13. Enjoy wine as a partner to elevate the meal
14. Feeling hungry is not bad for youLast but not least, the French do not snack (unless you are a child and then after school at around 3 or 4 the children enjoy their le gouter). Allowing yourself to feel hungry, not starving, not famished so as to be fatigued, but hungry is a good sign. In fact, when I wake up in the morning, I hope I do feel hungry as it means my body is ready to eat rather than just eat because it is time to enjoy petit déjeuner. How can you ensure you won't become hungry too soon? Eat well when you do sit down for your meals. Eat well-balanced, yet satiating food. Enjoy eating, take your time and be aware of what you are eating and let go of feeling guilting about eating. An important part of the process of developing eating habits that work for us and feed our bodies well is to pay attention to how the food we eat makes us feel. Case in point, at Coquine, with a brioche shrimp toast as an appetizer, poached Monterey Bay squid and Black Cod (two dishes for two people) for the entrées and Benne Seed Pavlova for dessert, I wasn't full, but I was absolutely satisfied (and the cookie to enjoy on the walk home, as mentioned above, added a sweet punctuation of deliciousness to finish the night). The flavors were thoughtful, and the evening was memorable due to the company, the ambiance of decor and fellow guests as well as the knowledgable the wait-staff.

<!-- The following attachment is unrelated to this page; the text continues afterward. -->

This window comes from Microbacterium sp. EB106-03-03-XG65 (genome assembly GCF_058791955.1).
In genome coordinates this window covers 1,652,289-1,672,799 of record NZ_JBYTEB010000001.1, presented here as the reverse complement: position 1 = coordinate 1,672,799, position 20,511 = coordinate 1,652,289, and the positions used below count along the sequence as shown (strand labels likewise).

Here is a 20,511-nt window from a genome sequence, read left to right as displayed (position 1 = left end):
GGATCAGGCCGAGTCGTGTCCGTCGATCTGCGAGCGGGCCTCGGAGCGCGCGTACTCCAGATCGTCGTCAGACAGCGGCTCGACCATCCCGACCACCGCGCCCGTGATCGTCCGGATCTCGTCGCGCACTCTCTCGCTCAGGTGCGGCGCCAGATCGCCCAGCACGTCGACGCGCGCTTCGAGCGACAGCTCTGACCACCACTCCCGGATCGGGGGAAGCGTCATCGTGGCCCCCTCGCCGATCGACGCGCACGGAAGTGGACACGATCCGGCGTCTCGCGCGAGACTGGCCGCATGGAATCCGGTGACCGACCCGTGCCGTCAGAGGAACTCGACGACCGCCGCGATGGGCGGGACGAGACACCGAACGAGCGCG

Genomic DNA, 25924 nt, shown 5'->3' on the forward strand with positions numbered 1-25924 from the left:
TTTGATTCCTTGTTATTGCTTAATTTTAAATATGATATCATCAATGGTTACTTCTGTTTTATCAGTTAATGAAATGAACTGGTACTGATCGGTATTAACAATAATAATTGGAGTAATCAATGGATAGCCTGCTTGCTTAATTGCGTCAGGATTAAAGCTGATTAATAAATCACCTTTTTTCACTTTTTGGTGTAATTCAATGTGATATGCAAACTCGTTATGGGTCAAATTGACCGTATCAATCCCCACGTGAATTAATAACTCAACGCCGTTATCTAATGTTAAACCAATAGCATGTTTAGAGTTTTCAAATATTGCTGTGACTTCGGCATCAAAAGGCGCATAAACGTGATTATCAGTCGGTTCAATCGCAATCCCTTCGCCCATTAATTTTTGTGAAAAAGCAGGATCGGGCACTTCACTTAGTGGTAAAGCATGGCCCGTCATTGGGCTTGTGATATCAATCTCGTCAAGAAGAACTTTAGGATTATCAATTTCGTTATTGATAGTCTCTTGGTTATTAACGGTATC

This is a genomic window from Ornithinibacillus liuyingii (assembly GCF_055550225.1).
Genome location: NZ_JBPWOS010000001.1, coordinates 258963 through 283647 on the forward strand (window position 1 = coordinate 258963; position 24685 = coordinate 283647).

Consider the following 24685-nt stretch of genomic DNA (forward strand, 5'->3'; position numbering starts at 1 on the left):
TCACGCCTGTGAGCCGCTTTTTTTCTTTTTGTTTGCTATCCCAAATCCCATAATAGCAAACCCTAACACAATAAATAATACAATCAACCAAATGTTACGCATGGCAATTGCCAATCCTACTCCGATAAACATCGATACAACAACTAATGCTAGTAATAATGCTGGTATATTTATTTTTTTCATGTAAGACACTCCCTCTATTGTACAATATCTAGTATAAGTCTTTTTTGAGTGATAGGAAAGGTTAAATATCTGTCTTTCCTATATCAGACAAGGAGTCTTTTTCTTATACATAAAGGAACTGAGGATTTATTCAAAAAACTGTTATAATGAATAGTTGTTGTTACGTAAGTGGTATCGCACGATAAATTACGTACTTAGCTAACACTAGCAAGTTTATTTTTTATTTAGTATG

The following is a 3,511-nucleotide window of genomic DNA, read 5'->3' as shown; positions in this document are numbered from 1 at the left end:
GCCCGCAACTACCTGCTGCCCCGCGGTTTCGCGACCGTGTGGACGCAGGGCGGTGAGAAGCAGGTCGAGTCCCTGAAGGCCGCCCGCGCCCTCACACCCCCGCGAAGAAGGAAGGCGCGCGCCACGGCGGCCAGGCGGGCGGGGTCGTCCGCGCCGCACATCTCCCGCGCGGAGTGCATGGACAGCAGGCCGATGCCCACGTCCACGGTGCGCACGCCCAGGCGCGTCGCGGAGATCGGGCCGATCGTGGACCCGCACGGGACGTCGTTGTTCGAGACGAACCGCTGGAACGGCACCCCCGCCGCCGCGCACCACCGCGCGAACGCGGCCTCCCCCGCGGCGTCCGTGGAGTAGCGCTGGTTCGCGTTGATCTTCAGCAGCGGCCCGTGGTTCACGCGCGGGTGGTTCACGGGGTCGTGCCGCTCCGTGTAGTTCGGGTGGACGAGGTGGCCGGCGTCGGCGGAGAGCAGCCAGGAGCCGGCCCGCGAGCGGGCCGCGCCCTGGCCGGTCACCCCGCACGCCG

~the entrées at Coquine, as described in the above text~Fearing food is to fear life. Food is what gives us life or if thoughtlessly approached, is what can shorten our lives. Why not discover the basic tenets of good eating (see below for posts to get you started or to reaffirm what you already know) and come to understand the simply luxurious approach to food which is inspired by the French: quality over quantity and never deprivation, only moderation. ~SIMILAR POSTS YOU MIGHT ENJOY:
Petit Plaisir:Episode #4 - 10 Ways to Unearth Your Inner Francophile ~Episode #32 - The Francophile's Style Guide: The 14 Essentials ~Episode #144 - 20 Ways to Incorporate Your Love for the French Culture into Your Everyday Routine ~Episode #157 - Liz Burgerol of The Hot Sardines shares her thoughts on the differences between the French and American cultures SaveSave SaveSaveSaveSaveSaveSaveSaveSaveSaveSaveSaveSaveSaveSaveSaveSaveSaveSaveSaveSaveSaveSaveSaveSaveSaveSaveSaveSave SaveSave
Mon, 11 September 2017
~The Simple Sophisticate, episode #174